Re: spike! and charlotte lindburg

Spike Jones (
Sun, 15 Aug 1999 15:08:43 -0700

> Doug Jones wrote: Zubrin's Mars Direct requires some bravery,
> but not insanity, on the part of the crew.

Yes, Mars Direct. Let me comment on that later.

> Not like the hyperbolic
> rendezvous they were pushing at CFM II.

I heard of that, but was not up on the details.

> That leetle spindly thing massed 14,700 kg- 15 freaking tons to land
> two people on the moon!

Ja, and the point of this is that 15 freaking tons is not enough for what I have in mind.

> As for mighty rockets, well, that could change fairly soon. Further
> I can't say, due to NDA.

Hope you are right Doug. {8-]

> Nope- hypersonic entry and a parachute get you down to just 100 m/s,
> instead of the 1700 m/s you need to back down from lunar orbit.

True, however once the weight of the parachute is figured in, the savings are not as dramatic. Your point is well taken that it is actually easier to soft land stuff on Mars than on Luna. The surface gravity does not matter much in the delta vee calcs and the aerobraking available on Mars helps some.

> > Now look at the size of the Roy Wolford's Biosphere experiment.
> That is not a good analogy- they tried to put all sorts of cutsie
> biomes in there, instead of concentrating on the simpler task of
> life support.

Ja, I was kinda wondering why they were doing all that. {8-]

> With just chemomechanical water loop closure and
> partial oxygen closure, the consumables are only about 1
> kg/day/person, or a tonne per person for a 1000 day mission. No
> biology other than the crew themselves.

Doug, this is where I part company with most of the Mars people, for the point of my concept is not to keep a person alive for 1000 days and return. Most of the payload to softland in my scenario is machinery, designed to build a biome. That is why I suggest not wasting too much payload on the crew, for the crew is not the reason for the landing. This crew will not be a group of explorers! We have autonomous machines that can do that.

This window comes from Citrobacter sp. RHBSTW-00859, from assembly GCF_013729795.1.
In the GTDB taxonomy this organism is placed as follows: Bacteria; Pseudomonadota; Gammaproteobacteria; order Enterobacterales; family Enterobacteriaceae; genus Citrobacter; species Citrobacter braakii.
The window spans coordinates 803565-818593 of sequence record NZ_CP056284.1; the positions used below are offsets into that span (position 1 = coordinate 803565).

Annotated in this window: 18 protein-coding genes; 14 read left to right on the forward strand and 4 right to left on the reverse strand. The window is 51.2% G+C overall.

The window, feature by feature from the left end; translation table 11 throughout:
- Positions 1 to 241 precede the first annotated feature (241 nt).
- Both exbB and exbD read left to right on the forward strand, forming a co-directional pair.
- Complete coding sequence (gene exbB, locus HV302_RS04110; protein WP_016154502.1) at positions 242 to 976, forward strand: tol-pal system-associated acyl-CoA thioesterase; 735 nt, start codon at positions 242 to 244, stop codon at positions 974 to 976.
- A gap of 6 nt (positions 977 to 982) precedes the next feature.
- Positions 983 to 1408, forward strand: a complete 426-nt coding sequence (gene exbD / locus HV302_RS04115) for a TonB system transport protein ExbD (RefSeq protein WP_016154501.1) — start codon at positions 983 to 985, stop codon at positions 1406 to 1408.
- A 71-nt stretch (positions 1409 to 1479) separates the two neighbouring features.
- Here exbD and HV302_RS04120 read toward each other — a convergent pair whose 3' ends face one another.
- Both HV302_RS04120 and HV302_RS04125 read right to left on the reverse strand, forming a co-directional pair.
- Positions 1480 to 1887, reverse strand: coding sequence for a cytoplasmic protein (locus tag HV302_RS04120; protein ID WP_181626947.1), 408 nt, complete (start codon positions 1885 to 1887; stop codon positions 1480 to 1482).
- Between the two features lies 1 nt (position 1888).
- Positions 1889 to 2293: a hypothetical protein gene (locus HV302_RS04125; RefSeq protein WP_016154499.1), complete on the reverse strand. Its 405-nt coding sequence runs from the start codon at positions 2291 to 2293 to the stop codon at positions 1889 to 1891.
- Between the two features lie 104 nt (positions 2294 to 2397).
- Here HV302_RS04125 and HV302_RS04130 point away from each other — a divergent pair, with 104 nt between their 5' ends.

The crew will be only for the purpose of repairing and guiding machines, in their task building structures. Everything that *can* be done from the earth will be. Everything that actually requires a realtime human presense will be the task of the single, or perhaps two young ladies.

I do not dispute your 1 kg/person/day number, in fact I think with extreme effort we could do even better than this, and I am in fact suggesting extreme effort.

> Nah- 500 tons in LEO could send a well-supplied 4 person mission to
> Mars (and return). The issue isn't tech, it's money.

Right! Nowthen, the usual 4 person for 3 years and return missions all seem to lack that wacky notion I had of landing the equipment from which to bootstrap a foundry of sorts, to start manufacturing infrastucture for more humans. Altho there is a great deal of exploring to do, Im suggesting hold off on that for now, and start building something to live in, and to build more equipment to build more buildings, all from indigenous materials.

> The key is not to use the shuttle for the project, but use large
> cheap launchers developed for a different (and profitable) market.

OK, so if the financiers can make that happen, we are on our way. Doug, our payload figures probably are in pretty good agreement. Our main difference would be what to do once we got there. spike